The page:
It probably doesn’t bode well for my enjoyment of the rest of this series to be earnestly relieved that this fifth book marks the end of the first phase of the series. I possess all the others, which generally means that I will stick it out, or at least have a hard time removing it from my to read pile, but alas. This fifth book does tie a bow on the Corwin section of the series, with the closing of his pursuit of throne of Amber. A lot has happened and a lot more does happen, but the main points here involve Corwin finding out that someone he long thought was gone has actually been there all along. And we finally have someone ascend to the throne.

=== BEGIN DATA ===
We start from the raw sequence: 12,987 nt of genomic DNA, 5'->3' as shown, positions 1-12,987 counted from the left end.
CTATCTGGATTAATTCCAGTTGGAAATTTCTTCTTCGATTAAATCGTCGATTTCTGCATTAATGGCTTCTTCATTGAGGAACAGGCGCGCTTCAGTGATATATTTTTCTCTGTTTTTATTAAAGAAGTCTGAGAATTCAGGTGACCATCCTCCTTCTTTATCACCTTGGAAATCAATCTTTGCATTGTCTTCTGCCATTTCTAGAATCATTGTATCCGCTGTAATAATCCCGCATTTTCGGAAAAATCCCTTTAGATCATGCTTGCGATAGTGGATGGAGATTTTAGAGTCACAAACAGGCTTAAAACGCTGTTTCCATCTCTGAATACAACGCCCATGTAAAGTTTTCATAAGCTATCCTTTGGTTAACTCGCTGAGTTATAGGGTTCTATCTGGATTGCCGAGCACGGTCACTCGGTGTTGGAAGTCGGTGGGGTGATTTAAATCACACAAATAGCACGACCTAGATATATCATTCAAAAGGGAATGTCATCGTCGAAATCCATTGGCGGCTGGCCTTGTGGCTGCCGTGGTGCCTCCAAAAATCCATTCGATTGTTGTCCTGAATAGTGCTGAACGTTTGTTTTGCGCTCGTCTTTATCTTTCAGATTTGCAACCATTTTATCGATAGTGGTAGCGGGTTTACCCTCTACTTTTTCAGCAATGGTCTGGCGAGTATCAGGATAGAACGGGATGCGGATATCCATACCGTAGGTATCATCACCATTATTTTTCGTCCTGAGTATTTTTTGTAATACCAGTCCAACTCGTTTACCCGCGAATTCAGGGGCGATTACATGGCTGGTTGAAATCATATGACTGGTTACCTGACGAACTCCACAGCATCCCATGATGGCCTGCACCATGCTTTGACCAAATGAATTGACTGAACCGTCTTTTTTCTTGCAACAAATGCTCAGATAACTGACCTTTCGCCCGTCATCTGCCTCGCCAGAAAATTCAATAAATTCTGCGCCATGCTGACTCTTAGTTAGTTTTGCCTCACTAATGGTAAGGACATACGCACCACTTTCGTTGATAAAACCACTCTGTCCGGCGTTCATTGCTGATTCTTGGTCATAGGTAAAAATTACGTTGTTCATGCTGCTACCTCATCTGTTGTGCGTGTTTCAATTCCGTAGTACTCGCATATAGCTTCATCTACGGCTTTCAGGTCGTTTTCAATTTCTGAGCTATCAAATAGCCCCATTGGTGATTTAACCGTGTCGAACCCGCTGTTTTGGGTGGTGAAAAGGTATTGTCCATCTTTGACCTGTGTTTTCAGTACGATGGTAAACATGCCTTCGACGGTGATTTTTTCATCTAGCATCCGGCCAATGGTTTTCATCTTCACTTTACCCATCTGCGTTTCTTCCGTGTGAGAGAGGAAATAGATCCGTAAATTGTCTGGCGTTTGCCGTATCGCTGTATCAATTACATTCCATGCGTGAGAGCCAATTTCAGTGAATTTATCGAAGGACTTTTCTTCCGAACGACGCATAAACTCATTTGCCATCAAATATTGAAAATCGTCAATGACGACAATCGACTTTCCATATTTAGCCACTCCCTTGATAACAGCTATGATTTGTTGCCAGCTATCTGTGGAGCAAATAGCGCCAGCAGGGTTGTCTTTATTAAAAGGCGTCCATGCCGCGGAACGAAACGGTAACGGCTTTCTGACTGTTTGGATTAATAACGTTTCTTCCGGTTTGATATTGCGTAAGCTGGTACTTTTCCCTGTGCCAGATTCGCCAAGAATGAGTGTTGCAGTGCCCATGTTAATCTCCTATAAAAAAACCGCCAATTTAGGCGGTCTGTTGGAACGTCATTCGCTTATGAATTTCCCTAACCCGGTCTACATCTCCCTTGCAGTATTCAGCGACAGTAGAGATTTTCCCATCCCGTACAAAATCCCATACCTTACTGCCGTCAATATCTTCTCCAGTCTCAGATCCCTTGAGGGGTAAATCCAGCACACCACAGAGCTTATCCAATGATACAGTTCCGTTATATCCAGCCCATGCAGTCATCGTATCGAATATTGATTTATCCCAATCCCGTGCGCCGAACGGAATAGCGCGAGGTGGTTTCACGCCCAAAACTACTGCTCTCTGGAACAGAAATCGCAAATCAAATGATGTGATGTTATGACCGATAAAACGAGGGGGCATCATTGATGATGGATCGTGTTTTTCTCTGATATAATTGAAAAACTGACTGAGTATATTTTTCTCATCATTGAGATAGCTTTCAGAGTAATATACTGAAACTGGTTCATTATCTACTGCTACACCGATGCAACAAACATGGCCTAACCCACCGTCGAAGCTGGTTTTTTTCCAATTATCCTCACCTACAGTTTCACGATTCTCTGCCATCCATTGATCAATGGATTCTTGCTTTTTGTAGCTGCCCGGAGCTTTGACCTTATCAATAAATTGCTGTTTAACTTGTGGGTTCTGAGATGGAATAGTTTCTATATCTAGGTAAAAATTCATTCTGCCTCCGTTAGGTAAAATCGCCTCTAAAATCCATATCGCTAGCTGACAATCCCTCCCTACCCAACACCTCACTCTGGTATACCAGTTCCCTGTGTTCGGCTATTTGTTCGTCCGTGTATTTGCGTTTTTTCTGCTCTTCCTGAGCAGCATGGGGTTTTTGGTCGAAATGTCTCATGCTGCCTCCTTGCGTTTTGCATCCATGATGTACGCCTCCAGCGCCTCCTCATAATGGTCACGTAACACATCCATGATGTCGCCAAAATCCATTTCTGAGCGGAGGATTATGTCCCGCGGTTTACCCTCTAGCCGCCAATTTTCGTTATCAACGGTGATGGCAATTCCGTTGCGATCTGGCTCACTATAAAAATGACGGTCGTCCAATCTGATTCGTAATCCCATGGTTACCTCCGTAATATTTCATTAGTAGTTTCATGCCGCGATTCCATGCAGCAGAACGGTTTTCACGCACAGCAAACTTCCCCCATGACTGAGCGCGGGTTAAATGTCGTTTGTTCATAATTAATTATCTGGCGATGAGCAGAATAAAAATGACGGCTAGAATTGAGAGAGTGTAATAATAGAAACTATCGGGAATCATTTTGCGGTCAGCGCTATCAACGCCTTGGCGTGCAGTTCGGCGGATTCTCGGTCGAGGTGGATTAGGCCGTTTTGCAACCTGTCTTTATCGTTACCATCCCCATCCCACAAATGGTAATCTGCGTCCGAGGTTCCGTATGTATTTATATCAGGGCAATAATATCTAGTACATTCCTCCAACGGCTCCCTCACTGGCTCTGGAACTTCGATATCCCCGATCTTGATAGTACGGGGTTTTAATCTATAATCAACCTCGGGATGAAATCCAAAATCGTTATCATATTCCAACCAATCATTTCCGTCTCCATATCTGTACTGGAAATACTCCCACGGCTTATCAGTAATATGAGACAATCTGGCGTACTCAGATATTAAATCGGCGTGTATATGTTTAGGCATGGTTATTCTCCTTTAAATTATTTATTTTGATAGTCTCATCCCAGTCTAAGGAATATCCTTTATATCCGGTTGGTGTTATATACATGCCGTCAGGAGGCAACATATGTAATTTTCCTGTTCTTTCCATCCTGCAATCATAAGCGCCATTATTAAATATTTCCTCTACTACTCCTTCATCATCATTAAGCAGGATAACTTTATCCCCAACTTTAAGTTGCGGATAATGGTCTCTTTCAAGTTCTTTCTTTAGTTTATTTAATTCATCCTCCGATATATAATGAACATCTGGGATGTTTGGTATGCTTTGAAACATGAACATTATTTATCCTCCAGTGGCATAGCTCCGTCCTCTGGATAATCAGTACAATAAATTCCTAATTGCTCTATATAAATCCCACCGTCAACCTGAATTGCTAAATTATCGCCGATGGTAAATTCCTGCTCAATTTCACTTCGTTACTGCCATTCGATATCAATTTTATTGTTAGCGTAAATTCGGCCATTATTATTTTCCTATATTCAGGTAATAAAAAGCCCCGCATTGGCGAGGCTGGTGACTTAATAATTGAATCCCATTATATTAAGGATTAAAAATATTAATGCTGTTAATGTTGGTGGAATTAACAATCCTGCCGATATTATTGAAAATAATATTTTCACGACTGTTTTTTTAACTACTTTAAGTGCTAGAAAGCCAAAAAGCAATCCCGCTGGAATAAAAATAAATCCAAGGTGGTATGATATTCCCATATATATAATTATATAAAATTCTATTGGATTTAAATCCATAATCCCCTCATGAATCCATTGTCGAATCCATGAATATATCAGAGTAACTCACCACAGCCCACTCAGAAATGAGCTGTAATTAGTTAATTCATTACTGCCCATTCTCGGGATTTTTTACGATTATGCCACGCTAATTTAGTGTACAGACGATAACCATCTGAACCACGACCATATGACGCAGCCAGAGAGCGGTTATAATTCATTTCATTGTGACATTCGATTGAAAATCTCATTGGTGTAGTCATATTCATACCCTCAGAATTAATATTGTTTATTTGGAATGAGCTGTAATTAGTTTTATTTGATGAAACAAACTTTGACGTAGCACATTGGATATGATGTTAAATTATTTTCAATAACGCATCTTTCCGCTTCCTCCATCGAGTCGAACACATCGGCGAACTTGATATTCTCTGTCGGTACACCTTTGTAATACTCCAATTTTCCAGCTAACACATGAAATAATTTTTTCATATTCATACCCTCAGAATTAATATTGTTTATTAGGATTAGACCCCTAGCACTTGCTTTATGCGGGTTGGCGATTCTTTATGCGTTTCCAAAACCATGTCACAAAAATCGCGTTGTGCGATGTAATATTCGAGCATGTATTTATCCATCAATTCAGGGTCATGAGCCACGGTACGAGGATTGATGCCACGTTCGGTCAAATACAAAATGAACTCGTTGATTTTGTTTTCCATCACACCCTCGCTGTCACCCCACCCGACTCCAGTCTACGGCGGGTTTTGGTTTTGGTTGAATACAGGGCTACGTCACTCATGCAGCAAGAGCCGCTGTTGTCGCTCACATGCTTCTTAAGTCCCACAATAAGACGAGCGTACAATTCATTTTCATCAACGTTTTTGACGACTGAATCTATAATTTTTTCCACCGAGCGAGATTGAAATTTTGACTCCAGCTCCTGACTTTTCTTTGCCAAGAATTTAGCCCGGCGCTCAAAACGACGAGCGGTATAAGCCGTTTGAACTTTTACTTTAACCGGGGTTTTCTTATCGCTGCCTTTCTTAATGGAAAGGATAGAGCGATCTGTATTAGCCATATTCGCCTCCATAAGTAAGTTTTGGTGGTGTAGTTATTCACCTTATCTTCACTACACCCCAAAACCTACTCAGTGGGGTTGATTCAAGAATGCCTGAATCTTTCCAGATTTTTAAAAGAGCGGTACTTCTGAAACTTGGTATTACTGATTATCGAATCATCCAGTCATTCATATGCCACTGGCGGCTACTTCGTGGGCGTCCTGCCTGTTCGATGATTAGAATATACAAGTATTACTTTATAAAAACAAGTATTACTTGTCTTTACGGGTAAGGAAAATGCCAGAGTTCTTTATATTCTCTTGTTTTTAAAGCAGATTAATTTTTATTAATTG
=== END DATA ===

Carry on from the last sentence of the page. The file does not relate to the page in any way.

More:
What emerges from especially this book is one, a sense of mythopoeia. The more loose references to myths and stories from other series and legends becomes quite a bit more obvious, especially with naming devices. Second, the concept of ambition and leadership take the forefront. The obvious motivation in the beginning was to stop the corrupt older brother from ascending to the throne as a naked power grab. But as that threat fades, more concerns arise. One being that the world is in a kind of balance similar (with some obvious reference as well) to Midgard/Argard and the other worlds from Norse mythology. So if the naked power grab aspect of things is no longer a threat, it’s just a matter then of putting the person who stopped it in charge, so much as looking for how to creating the right and necessary balance of the worlds.